Ron also improvised his own test for mental alertness. "I asked Dick if he wanted a piece of pizza. He looked at me and laughed and said, `No thanks,'" Ron said.
   Besides the motorists who attempted to call for assistance, the Thompsons were impressed with the consideration of another motorist.
   "A lady passed by and gave us an afghan she had crocheted," to help keep Kenyon warm in the freezing weather, Jennifer said. The woman told them to keep the afghan, since she had plenty of them.
   Throughout the ordeal, Kenyon asked repeatedly if anyone had contacted his wife. "He was more worried about me," said Mitzi, who was told of the accident by one of the passing motorists who called her on his cell phone.
   As time passed, and Kenyon lost a lot of blood, he became weaker and failed to respond the third time Ron posed his pizza question.
   "He'd lost so much blood, it appeared to me he was about to lose consciousness," Ron said. "There was swelling in his throat area from the blood draining down there."
   Fortunately, 40 or 45 minutes after the Thompsons stopped, an ambulance arrived.
   For most of that time, Jennifer had been applying steady pressure to Kenyon's wound. "My arms were shaking by the time the ambulance got there," she said.
   "If the ambulance hadn't gotten there when they got there, we were ready to take him to the hospital in Lebanon," she added.
   Kenyon was transported by ambulance to Lebanon Community Hospital, where Mitzi and their oldest son were able to find him, with help from the local sheriff's office.
   "I feel so grateful," she said last week. "It's actually going to be a joyful Christmas."
   Dick Kenyon spent that night in the Lebanon hospital, where his wound was treated. "He doesn't know what he hit his head on, but it required many, many stitches," Mitzi said.
   Other than scrapes and bruises, the scalp wound was Kenyon's only injury, and Mitzi said last week that he had been up out of bed and walking around, but his face was a sight.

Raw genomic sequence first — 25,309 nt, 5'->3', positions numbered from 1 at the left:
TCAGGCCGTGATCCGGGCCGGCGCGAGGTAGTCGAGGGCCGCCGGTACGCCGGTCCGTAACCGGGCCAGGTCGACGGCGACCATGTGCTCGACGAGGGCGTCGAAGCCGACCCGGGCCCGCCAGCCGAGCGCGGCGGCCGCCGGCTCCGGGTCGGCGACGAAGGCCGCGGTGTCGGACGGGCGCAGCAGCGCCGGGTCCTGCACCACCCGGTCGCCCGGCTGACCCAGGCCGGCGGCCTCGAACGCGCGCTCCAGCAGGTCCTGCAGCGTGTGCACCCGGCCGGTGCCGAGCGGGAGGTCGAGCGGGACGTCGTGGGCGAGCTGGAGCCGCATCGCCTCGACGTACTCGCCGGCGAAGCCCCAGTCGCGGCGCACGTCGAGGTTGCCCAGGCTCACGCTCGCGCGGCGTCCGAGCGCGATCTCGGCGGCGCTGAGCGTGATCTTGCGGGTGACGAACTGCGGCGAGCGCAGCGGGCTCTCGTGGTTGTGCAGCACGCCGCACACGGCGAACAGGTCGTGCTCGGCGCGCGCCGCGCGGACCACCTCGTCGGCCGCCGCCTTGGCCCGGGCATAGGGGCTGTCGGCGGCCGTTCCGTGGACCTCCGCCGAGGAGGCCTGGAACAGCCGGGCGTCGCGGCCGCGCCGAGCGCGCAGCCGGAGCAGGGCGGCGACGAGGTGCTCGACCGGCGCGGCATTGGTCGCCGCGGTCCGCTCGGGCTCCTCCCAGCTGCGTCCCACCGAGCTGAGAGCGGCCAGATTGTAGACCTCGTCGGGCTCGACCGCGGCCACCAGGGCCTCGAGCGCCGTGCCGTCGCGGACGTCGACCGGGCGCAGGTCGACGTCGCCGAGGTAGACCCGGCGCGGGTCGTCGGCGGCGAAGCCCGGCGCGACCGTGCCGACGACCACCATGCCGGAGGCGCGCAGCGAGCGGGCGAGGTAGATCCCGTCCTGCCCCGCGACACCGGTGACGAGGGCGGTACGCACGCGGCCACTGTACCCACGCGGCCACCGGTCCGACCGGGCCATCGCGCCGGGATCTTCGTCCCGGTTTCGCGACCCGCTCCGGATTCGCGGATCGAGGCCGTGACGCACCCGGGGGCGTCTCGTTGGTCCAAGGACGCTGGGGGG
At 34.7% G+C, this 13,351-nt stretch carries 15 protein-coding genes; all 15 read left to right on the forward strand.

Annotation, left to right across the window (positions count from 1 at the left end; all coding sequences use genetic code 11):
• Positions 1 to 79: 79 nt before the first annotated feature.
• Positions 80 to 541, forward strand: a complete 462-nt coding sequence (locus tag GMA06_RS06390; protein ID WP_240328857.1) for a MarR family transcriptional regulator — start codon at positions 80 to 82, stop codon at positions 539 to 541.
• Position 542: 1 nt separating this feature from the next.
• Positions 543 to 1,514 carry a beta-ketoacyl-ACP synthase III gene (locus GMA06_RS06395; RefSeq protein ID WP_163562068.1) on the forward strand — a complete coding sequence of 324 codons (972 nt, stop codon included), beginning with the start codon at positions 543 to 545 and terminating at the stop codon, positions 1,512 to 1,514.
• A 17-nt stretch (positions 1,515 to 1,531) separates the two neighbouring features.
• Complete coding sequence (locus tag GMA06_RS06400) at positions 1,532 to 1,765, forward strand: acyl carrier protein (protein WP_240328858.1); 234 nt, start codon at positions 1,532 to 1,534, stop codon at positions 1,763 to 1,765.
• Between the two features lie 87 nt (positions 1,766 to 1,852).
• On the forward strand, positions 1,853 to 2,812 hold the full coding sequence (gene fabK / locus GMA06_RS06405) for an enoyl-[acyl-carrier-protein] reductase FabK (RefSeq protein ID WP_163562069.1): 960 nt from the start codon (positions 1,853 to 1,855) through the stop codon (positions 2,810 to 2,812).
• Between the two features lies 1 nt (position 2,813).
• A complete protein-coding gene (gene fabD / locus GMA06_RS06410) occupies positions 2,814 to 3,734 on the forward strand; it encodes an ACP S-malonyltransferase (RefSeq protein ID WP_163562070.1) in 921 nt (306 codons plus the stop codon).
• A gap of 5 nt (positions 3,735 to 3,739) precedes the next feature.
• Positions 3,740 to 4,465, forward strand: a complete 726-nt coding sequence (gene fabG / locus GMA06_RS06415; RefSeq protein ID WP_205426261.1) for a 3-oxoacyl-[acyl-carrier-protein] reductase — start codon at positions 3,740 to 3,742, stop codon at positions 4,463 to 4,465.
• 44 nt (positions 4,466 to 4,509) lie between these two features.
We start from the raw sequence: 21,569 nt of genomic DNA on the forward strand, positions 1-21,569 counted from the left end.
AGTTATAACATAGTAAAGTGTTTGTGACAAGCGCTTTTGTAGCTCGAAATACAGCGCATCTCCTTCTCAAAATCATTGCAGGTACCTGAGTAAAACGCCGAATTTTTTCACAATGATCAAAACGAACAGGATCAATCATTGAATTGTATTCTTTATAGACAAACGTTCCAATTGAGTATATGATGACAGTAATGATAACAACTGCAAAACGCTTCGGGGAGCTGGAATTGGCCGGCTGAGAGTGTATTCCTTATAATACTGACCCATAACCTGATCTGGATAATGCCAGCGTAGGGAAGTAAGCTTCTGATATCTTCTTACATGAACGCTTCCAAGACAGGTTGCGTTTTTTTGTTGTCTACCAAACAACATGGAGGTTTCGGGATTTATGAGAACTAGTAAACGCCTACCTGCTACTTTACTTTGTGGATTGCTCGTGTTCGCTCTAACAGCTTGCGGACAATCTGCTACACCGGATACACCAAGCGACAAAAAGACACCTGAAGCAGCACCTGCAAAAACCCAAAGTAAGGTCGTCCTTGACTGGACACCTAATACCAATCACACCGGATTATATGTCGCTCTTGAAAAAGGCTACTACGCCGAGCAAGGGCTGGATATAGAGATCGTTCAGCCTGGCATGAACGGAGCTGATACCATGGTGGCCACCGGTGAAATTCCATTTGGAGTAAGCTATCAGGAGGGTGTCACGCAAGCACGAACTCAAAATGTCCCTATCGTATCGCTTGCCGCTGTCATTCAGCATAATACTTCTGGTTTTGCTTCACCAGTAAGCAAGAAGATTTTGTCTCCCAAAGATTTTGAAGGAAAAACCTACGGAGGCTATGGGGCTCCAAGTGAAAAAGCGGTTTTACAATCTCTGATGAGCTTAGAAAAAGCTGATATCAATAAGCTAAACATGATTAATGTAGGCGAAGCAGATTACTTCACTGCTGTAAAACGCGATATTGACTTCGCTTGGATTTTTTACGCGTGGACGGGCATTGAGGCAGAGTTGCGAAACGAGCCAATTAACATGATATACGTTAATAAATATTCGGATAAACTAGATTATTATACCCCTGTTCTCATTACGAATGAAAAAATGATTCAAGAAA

"His face looks like he's been in a fight, and the other guy won," she said.
   After helping Dick Kenyon, the Thompsons continued on to Madras, where they hoped to catch the end of their 14-year-old daughter's band concert at Jefferson County Middle School.
   They drove straight to the school, and Ron, who had blood only on his jeans, was able to watch as their daughter Katie, dressed as Mrs. Santa Claus, read "'Twas the Night Before Christmas," in a skit following the concert.
   Jennifer, covered with blood, stayed out in their pickup, but was concerned that Katie would be upset that they had missed her concert. She needn't have worried. "She forgave us," Jennifer said.
   At a time when a failed rescue attempt could result in a lawsuit, or contact with contaminated blood could result in a deadly disease, Jennifer shrugs off questions about why they stopped and got involved.
   "My first instinct was just to help the guy," she said. "It was something anyone would do."
   Mitzi Kenyon feels very fortunate that her husband of 47 years had the Thompsons' help. "They took very good care of him," she said.
   The Kenyons sent a flower arrangement, featuring an angel, to the Thompsons just before Christmas. "How do you say thank you to someone who does such a wonderful thing?" Mitzi asked. "The Thompsons turned out to be guardian angels."